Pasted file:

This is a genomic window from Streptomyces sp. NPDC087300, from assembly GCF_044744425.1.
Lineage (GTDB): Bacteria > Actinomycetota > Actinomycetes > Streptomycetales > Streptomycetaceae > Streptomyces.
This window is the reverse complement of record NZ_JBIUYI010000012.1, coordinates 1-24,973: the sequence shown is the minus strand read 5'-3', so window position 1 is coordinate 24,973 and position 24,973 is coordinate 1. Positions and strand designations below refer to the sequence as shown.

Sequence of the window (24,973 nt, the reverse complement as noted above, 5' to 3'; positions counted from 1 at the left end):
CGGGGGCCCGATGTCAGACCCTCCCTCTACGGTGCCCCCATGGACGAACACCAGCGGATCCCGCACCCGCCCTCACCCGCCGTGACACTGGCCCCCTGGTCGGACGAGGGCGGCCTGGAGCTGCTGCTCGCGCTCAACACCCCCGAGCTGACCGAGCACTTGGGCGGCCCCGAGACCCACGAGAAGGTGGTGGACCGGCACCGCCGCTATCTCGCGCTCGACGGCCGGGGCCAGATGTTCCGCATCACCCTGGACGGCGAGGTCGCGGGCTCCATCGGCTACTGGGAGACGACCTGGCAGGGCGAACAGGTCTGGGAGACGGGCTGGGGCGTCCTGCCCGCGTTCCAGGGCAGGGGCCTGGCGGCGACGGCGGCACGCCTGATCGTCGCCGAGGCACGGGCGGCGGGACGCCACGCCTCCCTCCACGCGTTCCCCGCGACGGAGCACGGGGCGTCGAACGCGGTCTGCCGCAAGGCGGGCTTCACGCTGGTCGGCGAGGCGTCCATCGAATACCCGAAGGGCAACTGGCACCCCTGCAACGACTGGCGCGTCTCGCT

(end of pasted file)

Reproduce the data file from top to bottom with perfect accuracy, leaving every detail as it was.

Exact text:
This is a genomic window from Streptomyces sp. NPDC087300, from assembly GCF_044744425.1.
Lineage (GTDB): Bacteria > Actinomycetota > Actinomycetes > Streptomycetales > Streptomycetaceae > Streptomyces.
This window is the reverse complement of record NZ_JBIUYI010000012.1, coordinates 1-24,973: the sequence shown is the minus strand read 5'-3', so window position 1 is coordinate 24,973 and position 24,973 is coordinate 1. Positions and strand designations below refer to the sequence as shown.

Sequence of the window (24,973 nt, the reverse complement as noted above, 5' to 3'; positions counted from 1 at the left end):
CGGGGGCCCGATGTCAGACCCTCCCTCTACGGTGCCCCCATGGACGAACACCAGCGGATCCCGCACCCGCCCTCACCCGCCGTGACACTGGCCCCCTGGTCGGACGAGGGCGGCCTGGAGCTGCTGCTCGCGCTCAACACCCCCGAGCTGACCGAGCACTTGGGCGGCCCCGAGACCCACGAGAAGGTGGTGGACCGGCACCGCCGCTATCTCGCGCTCGACGGCCGGGGCCAGATGTTCCGCATCACCCTGGACGGCGAGGTCGCGGGCTCCATCGGCTACTGGGAGACGACCTGGCAGGGCGAACAGGTCTGGGAGACGGGCTGGGGCGTCCTGCCCGCGTTCCAGGGCAGGGGCCTGGCGGCGACGGCGGCACGCCTGATCGTCGCCGAGGCACGGGCGGCGGGACGCCACGCCTCCCTCCACGCGTTCCCCGCGACGGAGCACGGGGCGTCGAACGCGGTCTGCCGCAAGGCGGGCTTCACGCTGGTCGGCGAGGCGTCCATCGAATACCCGAAGGGCAACTGGCACCCCTGCAACGACTGGCGCGTCTCGCT